Does free-speech advocacy + ownership of publicly-accessble publishing platform = obligation to publish any legal speech?
The context was a post by myself saying that outrage at Facebook is often naive, because privately-owned platforms cannot guarantee free speech even if they want to, and if they don’t want to there is no way to impose the obligation. Irrespective of noble intent, external influences and the power imbalance between owner and user will always assert themselves. Nonetheless, I suggested that Facebook’s policy of taking down certain legal material was bad form, as was its slippery implementation of stated policy.
The discussion led to the idea that Boing Boingers, as advocates of free speech, are hypocrites for this suggestion when we also “censor” (i.e. moderate) comments.
Of course, but it’s hypocritical to moderate your own site while slamming others for doing so. If you expect other sites to allow content they disagree with, so should you. I think aside from illegal activity and hate speech, people should be allowed to openly share. If @beschizza doesn’t agree with that… fine, but he should pick a side.
Well he is right. The 1st Amendment means you can get on your own printing press or web server or billboard and release your message. You don’t have the right to force others to print or display your message.
Like no one can come over and put up a Trump or Hillary sign in your yard with our permission, right?
“But it’s my right! Freedom of speech!”
“Yeah, it’s my yard. Go put it in your own yard!”
“But your yard is larger and at a busy intersection more people will see it.”
Which, of course, illustrates my point that when you do make judgement calls, you will introduce inconsistency. So what one mod allows, another may not. Instead you come up with rules and err on the side of caution.
I didn’t say anyone was being repressed, and I also think it’s each organization’s prerogative to decide how strictly they moderate, but if you’re going to exercise that freedom, don’t complain when others do it.
i disagree with this, and also with rob’s framing the issue as:
[quote=“beschizza, post:1, topic:85010”]
But unless it’s nationalized and operated as a state-run utility—as if!—Facebook will always have the last word on what you get to say on Facebook.
business have responsibilities that exist in exchange for their rights. this most often comes up in terms of discrimination of clientele, the cake shop refusing to cater to a couple’s wedding, restaurants which wont seat people because of their skin color, etc. but discriminating against speech, is another form of discrimination.
there is absolutely nothing stopping countries – other than entrenched corporate interests – in extending free speech protections to the web.
a website which creates a public space – to me – is not much different in this aspect than say, a large grocery store and its public space. the store cannot simply say “this is our land get off” – but must let all sorts of people in, and even must allow things like panhandling and proselytizing on its doorstep, if those things are not restricted in public space under local law.
we do not want to live in a world where the framing of the issue is: “i own it, i set the rules.” being in business means agreeing to rules, the public gets to set those rules.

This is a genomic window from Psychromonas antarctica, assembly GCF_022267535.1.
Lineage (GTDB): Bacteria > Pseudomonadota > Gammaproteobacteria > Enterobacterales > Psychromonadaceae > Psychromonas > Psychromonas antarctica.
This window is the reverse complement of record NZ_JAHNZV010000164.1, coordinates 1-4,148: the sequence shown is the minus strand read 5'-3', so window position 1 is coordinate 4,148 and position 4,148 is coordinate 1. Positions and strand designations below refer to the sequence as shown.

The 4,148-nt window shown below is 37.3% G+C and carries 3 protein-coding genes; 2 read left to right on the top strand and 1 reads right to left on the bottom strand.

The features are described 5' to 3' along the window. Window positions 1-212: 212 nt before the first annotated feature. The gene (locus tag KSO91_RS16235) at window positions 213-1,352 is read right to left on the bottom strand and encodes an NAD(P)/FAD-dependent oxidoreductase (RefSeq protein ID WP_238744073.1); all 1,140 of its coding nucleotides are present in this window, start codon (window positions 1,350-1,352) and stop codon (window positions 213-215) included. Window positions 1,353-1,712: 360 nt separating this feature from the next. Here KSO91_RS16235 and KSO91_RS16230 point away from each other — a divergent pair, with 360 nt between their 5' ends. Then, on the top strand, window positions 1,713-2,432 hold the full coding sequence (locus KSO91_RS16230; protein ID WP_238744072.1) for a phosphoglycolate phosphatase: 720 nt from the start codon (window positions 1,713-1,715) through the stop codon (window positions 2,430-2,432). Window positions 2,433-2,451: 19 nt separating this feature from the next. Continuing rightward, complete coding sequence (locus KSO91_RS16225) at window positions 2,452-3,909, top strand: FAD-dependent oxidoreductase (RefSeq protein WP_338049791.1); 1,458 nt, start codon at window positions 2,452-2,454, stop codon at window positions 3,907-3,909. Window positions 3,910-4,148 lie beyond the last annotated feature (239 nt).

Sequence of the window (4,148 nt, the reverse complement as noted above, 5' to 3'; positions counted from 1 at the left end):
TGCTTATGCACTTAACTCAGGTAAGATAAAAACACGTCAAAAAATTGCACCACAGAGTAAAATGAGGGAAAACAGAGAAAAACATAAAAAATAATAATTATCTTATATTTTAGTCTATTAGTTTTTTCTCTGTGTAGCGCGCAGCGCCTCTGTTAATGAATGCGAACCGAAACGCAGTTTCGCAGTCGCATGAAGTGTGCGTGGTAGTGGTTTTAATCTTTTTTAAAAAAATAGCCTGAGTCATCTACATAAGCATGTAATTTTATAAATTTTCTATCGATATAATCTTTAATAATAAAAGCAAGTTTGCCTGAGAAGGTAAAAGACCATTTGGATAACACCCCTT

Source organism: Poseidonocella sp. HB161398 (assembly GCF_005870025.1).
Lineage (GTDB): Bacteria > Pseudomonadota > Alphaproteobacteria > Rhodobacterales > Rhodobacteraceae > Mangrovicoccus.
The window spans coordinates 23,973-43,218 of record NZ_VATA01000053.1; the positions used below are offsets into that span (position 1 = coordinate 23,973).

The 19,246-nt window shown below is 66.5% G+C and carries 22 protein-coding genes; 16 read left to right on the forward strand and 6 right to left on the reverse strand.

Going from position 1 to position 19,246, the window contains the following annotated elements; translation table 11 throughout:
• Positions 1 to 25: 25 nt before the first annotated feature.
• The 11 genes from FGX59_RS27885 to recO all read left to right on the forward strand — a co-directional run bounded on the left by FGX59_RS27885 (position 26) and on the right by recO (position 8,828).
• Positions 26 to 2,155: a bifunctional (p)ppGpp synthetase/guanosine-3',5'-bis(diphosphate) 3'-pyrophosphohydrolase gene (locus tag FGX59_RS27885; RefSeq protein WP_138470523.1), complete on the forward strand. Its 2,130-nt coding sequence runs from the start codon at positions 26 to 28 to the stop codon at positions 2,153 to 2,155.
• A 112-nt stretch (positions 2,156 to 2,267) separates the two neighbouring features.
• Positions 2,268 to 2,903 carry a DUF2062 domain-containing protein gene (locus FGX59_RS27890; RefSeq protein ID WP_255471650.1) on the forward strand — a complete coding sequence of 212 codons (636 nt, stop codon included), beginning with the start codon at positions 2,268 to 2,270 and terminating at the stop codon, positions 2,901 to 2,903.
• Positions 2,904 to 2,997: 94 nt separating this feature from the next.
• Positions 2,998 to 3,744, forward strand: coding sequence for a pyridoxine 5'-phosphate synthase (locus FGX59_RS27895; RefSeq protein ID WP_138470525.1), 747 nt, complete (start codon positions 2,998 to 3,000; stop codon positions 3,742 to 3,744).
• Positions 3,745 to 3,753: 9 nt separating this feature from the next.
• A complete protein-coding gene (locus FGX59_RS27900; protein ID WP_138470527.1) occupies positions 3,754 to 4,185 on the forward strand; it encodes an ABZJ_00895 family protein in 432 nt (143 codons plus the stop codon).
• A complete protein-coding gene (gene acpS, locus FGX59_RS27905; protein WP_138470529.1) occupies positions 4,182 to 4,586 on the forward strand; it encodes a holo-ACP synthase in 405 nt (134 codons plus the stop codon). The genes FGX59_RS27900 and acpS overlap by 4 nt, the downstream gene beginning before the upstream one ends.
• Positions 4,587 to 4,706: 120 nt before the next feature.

I’ve quit Facebook… mostly because of articles I’d read on Boingboing. The psychological experimentation on hundreds of thousands of users struck a nerve with me. They were "f"ing with people’s feeds by adding more negative posts or positive posts to see if it would affect the subject’s own posts (and it did).
Out of those 700000 people, I wonder how many were depressed or suicidal. I wonder if showing someone posts with a negative bias actually caused mental illness in anyone. Considering it affected how people posted, I wouldn’t be surprised. If you expose anyone to enough toxic stimuli it can really affect them.
Then there’s the issues of sharing private information and tracking users with GPS. I get it; they have reasons for all these things, but it’s gone from being a social website to something else. An entity that tracks and secretly experiments on large parts of the population. I would love to see slightly more transparent sites like Ello gain more traction, but they’re focusing on a niche right now.
Yep… All very good reasons to leave/never sign up in the first place.
But as long as so many people are on it and won’t get off, it’s here to stay for a while longer. The only thing that will cause it to implode will be a mass exodus and I don’t know what would make that happen. But given that it’s become a primary mode for many people to stay in touch (with literally everyone they’ve ever met) and to organize their social and sometimes professional life, they’re generally willing to overlook the issues you’re talking about. Everyone is talking about an alternative, meaning another social networking platform, but few people who find value in this sort of connectivity are willing to dump it for not being connected in this way. It’s like we’ve forgotten that we somehow stayed in touch with people we care about prior to FB existing…
There are so many conditionals required to make this statement valid that it’s pretty much useless.
A list of conditionals would be boring, though. Let’s zoom out and talk about what forgiveness is.
Most of the time, we use the word ‘forgiveness’ either to mean a transitive act (I forgive you) or a state of reconciliation.
As a transitive act, forgiveness originates in the mind of the one who has felt violated by another. This act can be sought by the violator (‘Can you forgive me?’) but any state of reconciliation can only be realized by the violated person.
What is this state of reconciliation that we also call forgiveness? That’s up to those involved but its essential attributes are (1) a unilateral adjustment in the mind of the violated person, not the violator, and (2) direct communication of this intrapersonal change from the violated to the violator.